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"All-around collision free" car - the next evolution for safety

Here's a surprising fact: every year, the number of fatalities in Japan, the United Kingdom, and the United States resulting from automobile accidents goes down. Yes, you read that right. There is...

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2010/09/15

Blind Spot Detection Technology

Blind Spot Intervention
Blind Spot Intervention
Safety Shield Concept technology helps protect not just from threats in the front but also from the sides and rear, helping to provide all-around protection. Its "Blind Spot Intervention" system senses a risk approaching from the sides of the car, assisting drivers in changing lanes on the highway. So-called "blind spots" are areas around the car that cannot be seen from the side and rear-view mirrors.

Blind Spot Intervention is a system that helps alert the driver when vehicles are in the vehicle's blind spot areas and issues a warning if the driver attempts to change lanes in such a situation. Two millimeter wave radar units installed on either side of the rear bumper scan for vehicles entering the detection zones on either side of the car, alerting the driver to their presence by illuminating a light on the windshield pillar. If the driver starts to change lanes, the system sounds an alarm. In addition, the brakes are activated to try to help keep the driver from changing lanes, similar to the Lane Departure Prevention system, helping to alert the driver to the threat within the blind spot area.

Analysis of how causes of accidents differ by country

The Blind Spot Intervention and Lane Departure systems were introduced in the North American market before the Japanese market. In North America, a typical case when driving on the highway was that of an unseen car suddenly honking at the driver who was trying to change lanes. On the other hand, a large number of traffic accidents in Japan involve rear-end collisions. Because of this, the Intelligent Pedal system, which anticipates the effects of rear-end collisions, was first introduced on the Japanese market.

Because the causes and risk factors that lead to traffic accidents differ from country to country, safety technology is introduced to those countries in a different order and following different priorities. Starting in 2002, Nissan analyzed actual causes of traffic accidents worldwide to learn how to best make use of safety features, and devised a "Real World Safety" plan. Based on this plan, they introduced safety features tailored to the needs of the actual driving conditions in target markets, thus succeeding in helping to reduce the number of accident injuries and fatalities.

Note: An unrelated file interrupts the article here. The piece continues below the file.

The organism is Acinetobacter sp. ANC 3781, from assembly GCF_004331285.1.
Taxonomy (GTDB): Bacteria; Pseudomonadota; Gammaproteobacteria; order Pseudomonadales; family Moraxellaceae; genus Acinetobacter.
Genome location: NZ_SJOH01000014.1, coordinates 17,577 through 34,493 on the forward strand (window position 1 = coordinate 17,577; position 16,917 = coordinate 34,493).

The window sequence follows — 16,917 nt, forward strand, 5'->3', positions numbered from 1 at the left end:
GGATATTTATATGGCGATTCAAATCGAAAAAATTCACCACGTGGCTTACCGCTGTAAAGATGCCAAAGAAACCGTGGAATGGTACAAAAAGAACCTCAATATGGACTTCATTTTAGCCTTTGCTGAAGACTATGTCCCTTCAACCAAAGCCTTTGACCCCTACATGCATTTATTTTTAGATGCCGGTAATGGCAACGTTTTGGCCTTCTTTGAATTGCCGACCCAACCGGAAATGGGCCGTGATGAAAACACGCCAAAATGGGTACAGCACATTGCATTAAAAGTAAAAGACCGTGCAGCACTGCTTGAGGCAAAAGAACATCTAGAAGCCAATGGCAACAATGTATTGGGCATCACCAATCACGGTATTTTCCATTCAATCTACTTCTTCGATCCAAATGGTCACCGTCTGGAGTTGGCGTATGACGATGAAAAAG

Active safety technology features that help protect the car on all sides

Backup Collision Intervention
Backup Collision Intervention
In the near future, Nissan hopes to become the first to introduce a "Backup Collision Intervention" system for cars. This system continually monitors the area to the rear of the car in order to help avoid backup collisions. It combines high frequency sonar with the Blind Spot Intervention system's millimeter radar beacons on the left and right sides of the rear bumper, examining obstacles to the rear of the car as well as vehicles and objects encroaching on either side of it, and helping to alert the driver to their presence.

The Backup Collision Intervention technology is mainly intended for use while pulling into and out of spots in parking lots. Parking lots are characterized by a mix of various risk factors for accidents; people pushing shopping carts and walking around, and cars cruising slowly as the driver looks for an open parking spot. When sensors detect such obstacles and determine them to be near to the car, it automatically provides a warning and applies the brakes, alerting the driver to the danger that is present. When this Backup Collision Intervention system is implemented, it will be a system that senses risks from all directions, helping to provide active safety.

Supporting safety by extending human capabilities

These technologies all give precedence to the driver in operating the car. Indeed, a characteristic of Nissan's safety features is that they prioritize the driver's actions. The system that imposes automatic controls is the "Intelligent Brake Assist". This system automatically applies emergency braking upon detecting an unavoidable collision, regardless of how hard the driver hits the brakes or turns the wheel.

However, the function of Intelligent Brake Assist is limited to situations where an accident is imminent. A feature such as Intelligent Pedal may help alert the driver to a risk before an accident becomes unavoidable and Intelligent Brake Assist functions by forcing the car to brake, the system respects the will of the driver and uses this feature as a last resort .

"These technologies are not a system for automatically avoiding accidents, but a way of thinking about technology to help extend human capabilities," says Mr.Yahagi. "The car itself acts like a sensor that helps augment the human driver's senses and helps prevent traffic accidents before they occur by alerting the driver to approaching risks. Moving forward, we're seeking to develop more accurate sensing technology that will communicate between other cars on the road and the surrounding infrastructure, and in doing so we hope eventually to be able to reduce the number of accidents to nearly zero."
yahagi
Satoru Yahagi

Expert leader in the IT and ITS Engineering Department, in charge of the Vehicle Timetable system. After joining Nissan, he spent 10 years developing braking systems before taking on his current post. He works at the cutting edge of automobile technology, but his great love is the S30 Ferrari that rests quietly in the garage of his home - he says 'rests quietly' because it sound good - actually, the engine doesn't work...